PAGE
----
Ready For New Balance Reach The Beach 2015 Relay!

Ready For New Balance Reach The Beach 2015

(Photo: Reach The Beach Relay)

201 miles. 12 women. 1 state. And 1 unforgettable experience. I’m ready for the New Balance Reach The Beach 2015 Relay! I’m running as a guest of New Balance with the “Girls Run Beta” media team! New Balance has kitted me out (along with all the other team members) for the occasion. I’ll also be taking a tour of the New Balance Global Headquarters in Boston before taking on the trails and roads of New Hampshire.

Ready For New Balance Reach The Beach 2015 Relay

Vistas! (Photo: Reach The Beach)

New Balance Reach The Beach 2015 Relay

The New Balance Reach The Beach Relay, in partnership with the Ragnar Relay Series, takes teams of 12 runners 201 miles across New Hampshire, from the White Mountains to Hampton Beach State Park on the Atlantic shore. Mountain vistas, serene lakes, and a covered bridge or two are on the menu. I can’t wait!

Teams start in waves from 6 a.m. to 3:30 p.m. on Friday and have until 8 p.m. on Saturday to finish. We’re expected to maintain a pace of 10 minutes per mile or thereabouts for a total of 33.5 hours running.

“Girls Run Beta” starts at 10:30 a.m. on Friday, so we have exactly 33.5 hours until 8 p.m. Saturday. The pressure is on to maintain that 10 minute per mile pace. I’ll be racing each mile as fast as I can. I’m aiming to stick as close to my 9:00-9:10 half marathon pace as possible, but we’ll see how I fare with the hills, multi-legs, and longer distances. As long as I’m at a 10:00 or faster, I’ll be happy!

Ready For New Balance Reach The Beach 2015 Relay

Hand off! (Photo: Reach The Beach)

Most teams include 12 runners, who finish three legs each. Leg distances vary wildly from 2.5 miles to 10.9. Each team member runs 12 to 20 miles total, depending on the legs they’re assigned. We have a designated order that dictates which legs we run, always in the same rotation. So Runner #1 does Legs 1, 13, and 25. Runner #2 does Legs 2, 14, and 26, and so on. We pass off a slap bracelet between runners as our baton.

As with distance, the difficulty of each leg varies as well. Reach The Beach 2015 uses four descriptors to classify legs: Easy, Moderate, Hard, and Very Hard. There are nine “Easy” legs, 13 “Moderate” legs, nine “Hard” legs and five “Very Hard” Legs.

Me? I drew a Hard, Very Hard, and Hard for a total of 19.8 miles. No other runner has all three legs with “Hard” in the name. Everyone else gets at least one easy or moderate leg. And I’m tied for the second highest mileage overall. What did I get myself into??? An adventure, it would seem! Here’s goes something!

Ready For New Balance Reach The Beach 2015 Relay!

Leg 1

Karla’s Leg 1

Start Time: 10:30 a.m.
Classification: Hard
Miles: 2.5

I have the honor of kicking off the race as Runner #1 on our team. Woohoo! This is the shortest leg of the race, but also the steepest. It takes me 954 feet up a mountain in 1.25 miles, then down just as quickly. Gulp. It’s apparently known as the “hero” leg: “For the mountain goats on your team.”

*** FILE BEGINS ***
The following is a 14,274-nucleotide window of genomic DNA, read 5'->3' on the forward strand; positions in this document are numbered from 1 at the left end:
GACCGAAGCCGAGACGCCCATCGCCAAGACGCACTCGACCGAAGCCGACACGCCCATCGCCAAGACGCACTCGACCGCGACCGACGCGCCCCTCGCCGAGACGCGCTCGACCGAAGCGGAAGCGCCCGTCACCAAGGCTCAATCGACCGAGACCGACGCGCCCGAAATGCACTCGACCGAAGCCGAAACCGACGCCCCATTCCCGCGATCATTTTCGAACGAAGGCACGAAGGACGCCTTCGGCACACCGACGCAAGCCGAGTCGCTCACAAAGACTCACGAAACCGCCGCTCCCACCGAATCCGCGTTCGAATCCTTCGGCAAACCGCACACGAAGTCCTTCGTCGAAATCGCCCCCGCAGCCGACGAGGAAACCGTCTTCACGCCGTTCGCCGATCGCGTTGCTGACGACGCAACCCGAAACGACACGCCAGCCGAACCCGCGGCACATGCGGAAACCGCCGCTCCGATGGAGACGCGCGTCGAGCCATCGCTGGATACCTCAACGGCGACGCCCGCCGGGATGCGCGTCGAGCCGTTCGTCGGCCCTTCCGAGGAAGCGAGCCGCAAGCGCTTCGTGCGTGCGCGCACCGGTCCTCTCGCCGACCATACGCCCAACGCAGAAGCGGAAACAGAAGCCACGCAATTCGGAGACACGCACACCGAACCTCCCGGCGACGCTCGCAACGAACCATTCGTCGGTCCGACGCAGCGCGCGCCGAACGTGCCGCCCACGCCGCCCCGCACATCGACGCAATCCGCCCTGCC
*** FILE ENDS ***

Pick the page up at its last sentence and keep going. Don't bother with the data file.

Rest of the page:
Um, that’s not me. If I’ve written it once, I’ve written it a hundred times: I swim like a fish and hike like a fish. I’ve run exactly one trail race in my life, this summer in Turkey at the Runfire Cappadocia 20K. And I didn’t even finish. Because I got lost. Oh boy. (You can read about it at Shape.com: What It Took to Conquer (Part of) the Runfire Cappadocia Ultra Marathon in Turkey)

In my defense, I did run three days in a row during the Runfire Cappadocia Ultra Marathon through the Turkish desert, with the heat index peaking above 100 degrees, for a total of 24 miles. If anything, that experience should have prepared me well for this. (More to come on that soon!)

Running the “hero” leg is poetic justice. In my Shape.com story about Runfire Cappadocia, I wrote:

I wanted to be an ultra marathoner for all my days. What does it take to run through the scorching Turkish desert? The willingness to be a hero “for ever and ever,” as David Bowie sang. Or, you know, just for one day.

Looks like I’ll be eating my own words!

Ready For New Balance Reach The Beach 2015 Relay!

Leg 13

Karla’s Leg 2

Estimated Start: 9:30 p.m.
Classification: Very Hard
Miles: 9.3

My second leg, leg 13 of the race, starts nearly 66 miles into the relay. It earned one of just five “Very Hard” monikers among the 36 legs. Yikes!

I’ve got 474 feet of elevation gain over 9.3 miles with a net uphill as I run along the southern boundary of the White Mountains before the next leg heads into New Hampshire’s Lakes Region.

That’s a gentle enough amount of climbing. But what looks tough is that it’s a relentless 7-mile climb punctuated by brief declines before a short downhill reprieve at the end.

I think this will be a run where I have to just dig in and get it done. I’ll try to enjoy the quiet of running in the dark. And I’ll focus on what great training this will be for the few hills at the GORE-TEX Philadelphia Half Marathon in November and the famous Diamond Head climb I’ll face twice at the Honolulu Marathon in December.